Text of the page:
I reluctantly enjoyed Louis Leterrier surprise hit Now You See Me, at least for its ability to entertain. It’s a film that starts off strong — even with its goofy premise based on a group of thieving magicians. It starts fun in the way Steven Soderbergh’s Ocean’s Eleven (2001) does, but can’t quite keep up the momentum and unravels into a pile of convoluted plot threads and needless goofiness. This continues, unfortunately, into Jon M. Chu’s Now You See Me 2, a film that feels structured more like a soap opera than a heist flick. From the onset, it twists and turns on itself (and even its predecessor), focusing more on “clever” plot twists than on entertainment. At the same time, it never manages to do the one thing Now You See Me managed to occasionally accomplish — making the magic aspect of the film actually palatable.
The film picks up with our Robin Hood-like heroes, The Four Horseman, in hiding. After pulling off the numerous heists of the first film and draining the bank account of the uber-rich Arthur Tressler (Michael Caine), the group — along with FBI plant and team leader Dylan (Mark Ruffalo) — is ready for their next target, a tech mogul (Ben Lamb, Divergent) who has no qualms about giving away his customers’ privacy. But the Horsemen (Jesse Eisenberg, Woody Harrelson, Dave Franco and new token woman Horseman Lizzy Caplan) find themselves outed and on the lam. They soon find out they’ve been recruited by another tech genius (Daniel Radcliffe), who has faked his death and wants The Horsemen’s talents to steal some sort of microchip from a heavily guarded building. At the same time, Dylan, not knowing where his friends have been whisked away to, looks to Thaddeus (Morgan Freeman), the professional magic debunker the Horsemen got put in jail at the end of the first film, for help.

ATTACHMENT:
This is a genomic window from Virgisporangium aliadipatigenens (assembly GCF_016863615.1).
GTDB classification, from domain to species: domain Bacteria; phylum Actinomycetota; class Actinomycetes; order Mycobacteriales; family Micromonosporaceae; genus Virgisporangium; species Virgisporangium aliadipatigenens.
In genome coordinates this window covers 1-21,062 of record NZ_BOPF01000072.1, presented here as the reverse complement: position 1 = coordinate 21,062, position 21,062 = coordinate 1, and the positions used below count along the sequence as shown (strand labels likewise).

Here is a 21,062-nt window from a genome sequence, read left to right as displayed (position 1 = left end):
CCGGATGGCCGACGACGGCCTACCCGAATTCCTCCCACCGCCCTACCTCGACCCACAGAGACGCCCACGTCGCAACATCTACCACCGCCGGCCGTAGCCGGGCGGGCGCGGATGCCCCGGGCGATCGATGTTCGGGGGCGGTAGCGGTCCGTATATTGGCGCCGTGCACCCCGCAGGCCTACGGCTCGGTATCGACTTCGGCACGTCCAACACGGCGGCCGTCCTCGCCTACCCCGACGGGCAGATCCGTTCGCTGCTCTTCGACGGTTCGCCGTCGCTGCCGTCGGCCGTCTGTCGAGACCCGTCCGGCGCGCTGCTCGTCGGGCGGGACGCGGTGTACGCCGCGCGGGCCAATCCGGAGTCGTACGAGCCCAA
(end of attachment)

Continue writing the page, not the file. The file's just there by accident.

The film only builds on its plot-heavy self from here, applying more and more plot as the reels move along, all the while showing the practical side of magic and sleight-of-hand, I guess. There’s an overwhelming phoniness to the whole movie, from the secret-society nonsense to the overt use of CGI and bad club music. Some of the film is fun (mostly — like the big microchip heist — it is silly), but there’s this nonstop need to surprise the audience that drags things down. This is especially true if you understand the mechanics of the plot and the way the film works. Once you have the film’s “tricks” down, there’s little surprising here and any sense of tension disappears. Everything’s going to turn out in the Horsemen’s favor, and you can probably guess how if you pay even a little attention. A lot of this is due to a hokey script, something surprising with such a big-name cast. Now You See Me 2 can hold your attention for a couple hours if you don’t mind having your intelligence insulted in the bargain. Rated PG-13 for violence and some language.
Playing at Carmike 10, Epic of Hendersonville, Regal Biltmore Grande, UA Beaucatcher.